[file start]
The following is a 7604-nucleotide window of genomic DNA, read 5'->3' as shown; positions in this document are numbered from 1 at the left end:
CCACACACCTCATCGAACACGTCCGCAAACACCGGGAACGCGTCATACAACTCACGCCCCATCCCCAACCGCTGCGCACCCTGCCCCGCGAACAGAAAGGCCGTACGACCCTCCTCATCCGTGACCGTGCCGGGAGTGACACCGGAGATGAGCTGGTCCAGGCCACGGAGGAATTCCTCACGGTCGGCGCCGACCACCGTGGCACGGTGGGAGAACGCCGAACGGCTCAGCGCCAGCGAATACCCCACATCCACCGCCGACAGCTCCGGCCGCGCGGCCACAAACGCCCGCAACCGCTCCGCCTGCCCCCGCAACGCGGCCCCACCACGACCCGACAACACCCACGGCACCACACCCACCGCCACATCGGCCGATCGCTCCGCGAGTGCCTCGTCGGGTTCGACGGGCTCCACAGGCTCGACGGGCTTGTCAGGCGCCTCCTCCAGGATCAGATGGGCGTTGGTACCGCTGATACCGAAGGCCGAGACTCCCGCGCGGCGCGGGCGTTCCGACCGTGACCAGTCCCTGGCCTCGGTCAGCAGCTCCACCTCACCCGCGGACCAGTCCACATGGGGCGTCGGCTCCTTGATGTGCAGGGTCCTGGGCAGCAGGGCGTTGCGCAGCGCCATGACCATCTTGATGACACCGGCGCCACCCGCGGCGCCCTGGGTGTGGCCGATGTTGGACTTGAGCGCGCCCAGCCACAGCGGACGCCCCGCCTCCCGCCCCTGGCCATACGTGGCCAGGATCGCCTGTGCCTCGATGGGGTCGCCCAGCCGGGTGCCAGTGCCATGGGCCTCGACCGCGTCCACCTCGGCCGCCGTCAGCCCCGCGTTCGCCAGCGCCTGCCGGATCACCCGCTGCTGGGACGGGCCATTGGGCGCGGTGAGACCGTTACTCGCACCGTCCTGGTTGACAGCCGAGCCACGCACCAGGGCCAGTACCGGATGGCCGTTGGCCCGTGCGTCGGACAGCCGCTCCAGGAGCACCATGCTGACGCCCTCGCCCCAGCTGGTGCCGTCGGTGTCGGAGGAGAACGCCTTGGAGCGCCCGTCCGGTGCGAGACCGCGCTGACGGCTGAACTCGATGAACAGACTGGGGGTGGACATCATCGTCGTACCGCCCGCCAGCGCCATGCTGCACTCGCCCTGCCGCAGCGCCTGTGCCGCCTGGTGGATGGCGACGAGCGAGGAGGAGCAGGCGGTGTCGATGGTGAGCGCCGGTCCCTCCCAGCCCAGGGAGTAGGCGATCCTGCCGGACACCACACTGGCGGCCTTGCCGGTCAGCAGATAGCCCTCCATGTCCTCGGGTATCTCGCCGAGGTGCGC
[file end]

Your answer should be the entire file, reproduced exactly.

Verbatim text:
The following is a 7604-nucleotide window of genomic DNA, read 5'->3' as shown; positions in this document are numbered from 1 at the left end:
CCACACACCTCATCGAACACGTCCGCAAACACCGGGAACGCGTCATACAACTCACGCCCCATCCCCAACCGCTGCGCACCCTGCCCCGCGAACAGAAAGGCCGTACGACCCTCCTCATCCGTGACCGTGCCGGGAGTGACACCGGAGATGAGCTGGTCCAGGCCACGGAGGAATTCCTCACGGTCGGCGCCGACCACCGTGGCACGGTGGGAGAACGCCGAACGGCTCAGCGCCAGCGAATACCCCACATCCACCGCCGACAGCTCCGGCCGCGCGGCCACAAACGCCCGCAACCGCTCCGCCTGCCCCCGCAACGCGGCCCCACCACGACCCGACAACACCCACGGCACCACACCCACCGCCACATCGGCCGATCGCTCCGCGAGTGCCTCGTCGGGTTCGACGGGCTCCACAGGCTCGACGGGCTTGTCAGGCGCCTCCTCCAGGATCAGATGGGCGTTGGTACCGCTGATACCGAAGGCCGAGACTCCCGCGCGGCGCGGGCGTTCCGACCGTGACCAGTCCCTGGCCTCGGTCAGCAGCTCCACCTCACCCGCGGACCAGTCCACATGGGGCGTCGGCTCCTTGATGTGCAGGGTCCTGGGCAGCAGGGCGTTGCGCAGCGCCATGACCATCTTGATGACACCGGCGCCACCCGCGGCGCCCTGGGTGTGGCCGATGTTGGACTTGAGCGCGCCCAGCCACAGCGGACGCCCCGCCTCCCGCCCCTGGCCATACGTGGCCAGGATCGCCTGTGCCTCGATGGGGTCGCCCAGCCGGGTGCCAGTGCCATGGGCCTCGACCGCGTCCACCTCGGCCGCCGTCAGCCCCGCGTTCGCCAGCGCCTGCCGGATCACCCGCTGCTGGGACGGGCCATTGGGCGCGGTGAGACCGTTACTCGCACCGTCCTGGTTGACAGCCGAGCCACGCACCAGGGCCAGTACCGGATGGCCGTTGGCCCGTGCGTCGGACAGCCGCTCCAGGAGCACCATGCTGACGCCCTCGCCCCAGCTGGTGCCGTCGGTGTCGGAGGAGAACGCCTTGGAGCGCCCGTCCGGTGCGAGACCGCGCTGACGGCTGAACTCGATGAACAGACTGGGGGTGGACATCATCGTCGTACCGCCCGCCAGCGCCATGCTGCACTCGCCCTGCCGCAGCGCCTGTGCCGCCTGGTGGATGGCGACGAGCGAGGAGGAGCAGGCGGTGTCGATGGTGAGCGCCGGTCCCTCCCAGCCCAGGGAGTAGGCGATCCTGCCGGACACCACACTGGCGGCCTTGCCGGTCAGCAGATAGCCCTCCATGTCCTCGGGTATCTCGCCGAGGTGCGC